The Office for National Statistics Opinions and Lifestyle Survey has asked more than 4,000 Britons about their activities every week since March last year.
It was set up to monitor observance of lockdown restrictions, alongside happiness, anxiety and concern levels in the population.
The poll revealed 14 per cent of Britons went out to collect a takeaway in the most recent period, compared to eight per cent in early January.
And 10 per cent went to buy non-essential items in shops, almost double the six per cent at the start of the year.
The survey also found happiness levels had risen to 6.8 out of 10, up 0.3 points from 6.5 reported in early January.
But these were still below the levels in February 2020 before the pandemic hit – when they were around 7.2.
Separate figures in the survey showed observance of lockdown rules remained high.
As many as 89 per cent of Britons said they were always or regularly washing their hands with soap and water after returning home from a public place.
A further 96 per cent said they were using a face covering, and 88 per cent said they were maintaining social distancing when meeting people outside their support bubble.
The survey also found 46 per cent of adults were still working from home, but 48 per cent said they had travelled in to work.
The Government has asked all Britons to work from home where this is possible.
It also showed vaccine hesitancy rates remain very low, with more than nine in ten Britons saying they would get the jab.
A separate survey by the Mental Health Foundation also found the number of people feeling anxious or worried, or feelings of hopelessness and loneliness, were at lower levels than in the darkest days of January.
The head of research at the Foundation, Catherine Seymour, said: ‘Most people continue to say they are coping well or fairly well with the stress of the pandemic.
‘However, this is considerably lower than at the start of the pandemic when nearly three quarters of people felt they were coping well.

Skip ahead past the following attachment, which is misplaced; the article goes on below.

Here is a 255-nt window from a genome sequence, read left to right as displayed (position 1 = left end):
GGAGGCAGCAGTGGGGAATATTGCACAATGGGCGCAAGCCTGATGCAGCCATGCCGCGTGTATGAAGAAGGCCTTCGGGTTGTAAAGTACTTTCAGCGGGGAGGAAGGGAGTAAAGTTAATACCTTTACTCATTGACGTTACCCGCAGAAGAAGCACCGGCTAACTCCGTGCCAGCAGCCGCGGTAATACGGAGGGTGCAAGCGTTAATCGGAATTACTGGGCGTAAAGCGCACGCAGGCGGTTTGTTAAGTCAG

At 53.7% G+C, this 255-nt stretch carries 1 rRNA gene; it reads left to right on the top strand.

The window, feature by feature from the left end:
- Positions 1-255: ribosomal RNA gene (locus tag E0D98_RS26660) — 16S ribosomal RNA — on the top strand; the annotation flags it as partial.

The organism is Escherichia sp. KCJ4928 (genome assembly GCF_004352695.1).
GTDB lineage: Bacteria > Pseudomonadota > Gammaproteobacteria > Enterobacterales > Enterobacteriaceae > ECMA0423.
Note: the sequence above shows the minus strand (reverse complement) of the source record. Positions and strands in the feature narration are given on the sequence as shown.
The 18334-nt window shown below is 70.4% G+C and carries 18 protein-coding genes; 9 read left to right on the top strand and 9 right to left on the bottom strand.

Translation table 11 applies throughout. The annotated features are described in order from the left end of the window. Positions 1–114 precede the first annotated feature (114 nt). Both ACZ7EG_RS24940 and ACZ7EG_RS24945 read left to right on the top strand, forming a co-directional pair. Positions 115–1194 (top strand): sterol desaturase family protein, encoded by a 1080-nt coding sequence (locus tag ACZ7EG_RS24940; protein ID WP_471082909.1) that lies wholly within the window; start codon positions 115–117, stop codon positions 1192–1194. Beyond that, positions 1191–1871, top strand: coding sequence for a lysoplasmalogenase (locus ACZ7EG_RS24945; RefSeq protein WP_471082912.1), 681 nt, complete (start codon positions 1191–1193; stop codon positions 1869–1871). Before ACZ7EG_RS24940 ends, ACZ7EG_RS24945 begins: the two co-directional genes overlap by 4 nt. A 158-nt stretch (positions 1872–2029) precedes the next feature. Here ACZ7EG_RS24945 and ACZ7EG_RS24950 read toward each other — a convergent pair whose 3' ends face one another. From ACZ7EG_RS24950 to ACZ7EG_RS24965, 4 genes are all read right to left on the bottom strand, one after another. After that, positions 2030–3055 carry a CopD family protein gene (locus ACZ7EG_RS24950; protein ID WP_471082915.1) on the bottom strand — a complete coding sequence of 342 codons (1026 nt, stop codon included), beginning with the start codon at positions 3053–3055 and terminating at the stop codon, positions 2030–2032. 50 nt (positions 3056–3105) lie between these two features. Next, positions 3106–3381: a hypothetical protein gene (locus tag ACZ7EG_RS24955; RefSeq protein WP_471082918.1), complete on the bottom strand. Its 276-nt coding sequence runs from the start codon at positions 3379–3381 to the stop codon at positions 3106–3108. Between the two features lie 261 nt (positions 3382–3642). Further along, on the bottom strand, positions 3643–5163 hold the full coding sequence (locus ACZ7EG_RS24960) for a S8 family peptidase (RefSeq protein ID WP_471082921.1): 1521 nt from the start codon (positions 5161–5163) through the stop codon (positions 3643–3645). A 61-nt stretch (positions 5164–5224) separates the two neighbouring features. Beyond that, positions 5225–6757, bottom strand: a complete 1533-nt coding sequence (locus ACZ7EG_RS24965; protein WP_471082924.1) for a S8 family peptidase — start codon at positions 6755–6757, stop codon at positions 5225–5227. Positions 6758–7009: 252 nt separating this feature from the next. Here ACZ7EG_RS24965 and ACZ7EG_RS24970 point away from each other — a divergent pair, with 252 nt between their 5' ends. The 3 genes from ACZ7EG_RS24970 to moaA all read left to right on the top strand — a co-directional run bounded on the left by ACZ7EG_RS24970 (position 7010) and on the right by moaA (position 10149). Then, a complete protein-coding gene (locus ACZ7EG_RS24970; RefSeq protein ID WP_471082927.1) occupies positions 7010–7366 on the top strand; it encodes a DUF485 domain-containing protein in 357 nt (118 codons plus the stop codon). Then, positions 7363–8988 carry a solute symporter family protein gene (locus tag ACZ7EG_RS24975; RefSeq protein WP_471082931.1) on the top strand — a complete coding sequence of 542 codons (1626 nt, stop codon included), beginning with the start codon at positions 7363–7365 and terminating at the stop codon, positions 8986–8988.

‘There is a cumulative impact here: People may be able to cope well for short periods of time but the longer restrictions are in place the harder it is to cope.’
And vaccine hesitancy rates remained low in the UK, with more than nine in ten adults saying they would get the Covid vaccine
The survey also found many Britons are still obeying lockdown restrictions
And more adults said they thought life could get back to normal in six months or less
The survey also found more adults were travelling to work than working from home. Government rules ask everyone to work from home where possible
Almost half of 780 parents polled also voiced concern about their children’s return to school or college, the data also showed.
Some 47 per cent of adults said they were very or somewhat worried about their child’s return.
Three in 10 said they were not at all worried about their child returning to educational settings.
The most common reasons for concern were the risk of their child catching or spreading Covid-19, and the impact on mental health and wellbeing caused by changes in schools and colleges.
Parents were also worried about sending their child back before the vaccine rollout has finished, and more than a quarter (27 per cent) were concerned about how prepared their school or college will be for keeping pupils safe.